When Hicks and Chivers were reporting in Syria in 2013, the Syrian Civil War had escalated, making it extremely unsafe to report in the country. Hicks said that it is important for a journalist to recognize when to leave a situation if it becomes too dangerous.

“You get to a point where you can’t work in a place anymore,” Hicks said. “There is no way I would go there now. It would be irresponsible for me and everyone around me. It’s literally suicide to go there now as a Westerner.”

Hicks also spoke about his Pulitzer Prize-winning reporting of the 2013 Westgate Nairobi mall massacre. As the decision to enter the mall was spontaneous, Hicks was unable to make detailed risk assessments or contingency plans.

“I can’t deny that it’s a selfish act to go and take that kind of chance. It’s selfish because if something happens to me, my family and my friends have to deal with the consequences,” Hicks said.

Chivers and Hicks both emphasized that they did not want to glamorize war reporting.

“[War reporting is] exceptionally dangerous. It’s not as valuable as people would have you believe,” Chivers said. “It is part of a mosaic of understanding a conflict. The frontline experientialist approach is an element … but it is no more important than covering the mosques and the schools.”

The consequences of war reporting extend far beyond bodily harm. When an audience member asked how Chivers and Hicks cope with what they have seen and experienced in the field, they spoke about the challenges they and their peers faced when they returned home from war zones.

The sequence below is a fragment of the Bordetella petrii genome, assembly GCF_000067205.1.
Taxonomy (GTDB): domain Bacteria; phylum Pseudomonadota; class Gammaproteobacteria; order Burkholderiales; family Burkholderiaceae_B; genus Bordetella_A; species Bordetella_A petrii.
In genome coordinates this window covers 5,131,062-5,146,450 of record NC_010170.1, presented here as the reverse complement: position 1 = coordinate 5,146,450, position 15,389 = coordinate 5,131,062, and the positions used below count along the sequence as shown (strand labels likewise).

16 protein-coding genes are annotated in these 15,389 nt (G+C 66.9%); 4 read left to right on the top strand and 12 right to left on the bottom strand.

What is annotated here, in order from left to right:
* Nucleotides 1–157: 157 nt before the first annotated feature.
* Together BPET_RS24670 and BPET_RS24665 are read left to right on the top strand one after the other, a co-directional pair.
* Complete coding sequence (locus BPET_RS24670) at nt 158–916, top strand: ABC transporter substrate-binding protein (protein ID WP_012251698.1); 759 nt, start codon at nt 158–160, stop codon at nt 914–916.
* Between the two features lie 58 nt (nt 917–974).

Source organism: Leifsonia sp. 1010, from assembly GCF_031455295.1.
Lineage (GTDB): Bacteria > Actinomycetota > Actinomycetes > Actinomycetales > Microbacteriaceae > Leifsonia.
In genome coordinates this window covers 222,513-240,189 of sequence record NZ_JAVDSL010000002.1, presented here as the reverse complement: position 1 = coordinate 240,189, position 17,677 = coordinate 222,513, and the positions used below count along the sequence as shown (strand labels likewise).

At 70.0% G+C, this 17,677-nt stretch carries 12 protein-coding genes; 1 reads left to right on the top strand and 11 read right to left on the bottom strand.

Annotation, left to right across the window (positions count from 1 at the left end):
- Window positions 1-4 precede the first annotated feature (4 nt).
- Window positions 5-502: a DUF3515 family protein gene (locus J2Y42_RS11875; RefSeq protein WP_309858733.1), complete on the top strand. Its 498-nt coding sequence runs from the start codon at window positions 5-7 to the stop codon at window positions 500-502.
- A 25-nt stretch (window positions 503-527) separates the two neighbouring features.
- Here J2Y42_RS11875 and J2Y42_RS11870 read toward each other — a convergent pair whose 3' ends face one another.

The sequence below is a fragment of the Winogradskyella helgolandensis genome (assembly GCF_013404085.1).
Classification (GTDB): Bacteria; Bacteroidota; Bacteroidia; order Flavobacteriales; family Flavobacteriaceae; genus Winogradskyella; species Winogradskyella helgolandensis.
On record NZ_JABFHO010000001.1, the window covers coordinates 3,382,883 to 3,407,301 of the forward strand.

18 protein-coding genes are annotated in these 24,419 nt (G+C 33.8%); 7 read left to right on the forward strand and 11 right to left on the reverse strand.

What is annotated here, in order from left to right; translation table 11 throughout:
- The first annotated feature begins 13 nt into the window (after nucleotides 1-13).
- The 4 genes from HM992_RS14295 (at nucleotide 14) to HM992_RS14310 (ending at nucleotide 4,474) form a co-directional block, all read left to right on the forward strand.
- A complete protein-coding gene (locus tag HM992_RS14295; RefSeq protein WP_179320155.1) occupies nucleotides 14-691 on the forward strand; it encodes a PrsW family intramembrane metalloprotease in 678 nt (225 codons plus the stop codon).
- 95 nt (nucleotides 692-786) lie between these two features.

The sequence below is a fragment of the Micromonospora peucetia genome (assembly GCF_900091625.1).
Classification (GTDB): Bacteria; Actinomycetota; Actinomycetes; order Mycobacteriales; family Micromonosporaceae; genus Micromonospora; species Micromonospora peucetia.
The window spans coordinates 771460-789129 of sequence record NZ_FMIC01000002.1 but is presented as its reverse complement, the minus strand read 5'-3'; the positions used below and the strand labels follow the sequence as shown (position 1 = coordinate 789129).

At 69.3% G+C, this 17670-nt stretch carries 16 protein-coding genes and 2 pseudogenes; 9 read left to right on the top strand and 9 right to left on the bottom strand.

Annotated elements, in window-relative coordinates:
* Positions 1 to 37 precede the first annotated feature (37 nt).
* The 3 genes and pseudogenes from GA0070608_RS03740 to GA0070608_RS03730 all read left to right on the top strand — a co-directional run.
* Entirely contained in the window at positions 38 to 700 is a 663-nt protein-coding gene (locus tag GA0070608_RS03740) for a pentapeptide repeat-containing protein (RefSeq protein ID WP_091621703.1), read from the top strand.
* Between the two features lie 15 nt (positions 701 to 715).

“It’s not a good line of work and it’s not good for you, and I would say a huge fraction of our peer group — and we would include ourselves in that fraction — are screwed up,” Chivers said. “The alcoholism rates, the divorce rates, the substance abuse rates, the problems with coping and the various understandable afflictions that beset people who are exposed to trauma and violence.”

“I’m a very different person than I was before this type of work,” Hicks said. “You feel less entitled to have certain pleasures in life and that starts to affect your family. It’s a difficult transition. … It’s terrible being in these places; you find yourself in so much heightened stress and fear.”

A former Marine squad leader in the audience asked Chivers and Hicks if they ever reached the point where they felt they had to put down the camera to help the soldiers around them.

“There have been a few times when we have stepped in,” Chivers said.“Those are exceptionally rare. We’ve carried stretchers of wounded guys, we’ve applied bandages, we’ve held hands of people and poured water into the mouths of people who were shot or wounded. We’re human beings first.”

Alexandra Chinchilla (SFS ’15) and Bianca DiSanto (MSB ’17) both said that they were struck by the honest commentary Chivers and Hicks shared.

“I was really surprised that they were that honest. They sat down with us and they told us basically, ‘Don’t go into this profession because the risks have changed and there is an emotional cost to it,’” Chinchilla said.

“I am not from a journalism background or interest remotely, so it brought up a lot of issues and ethical questions that I had never really considered before,” DiSanto said. “A lot of it resonated with me and it felt very real and raw.”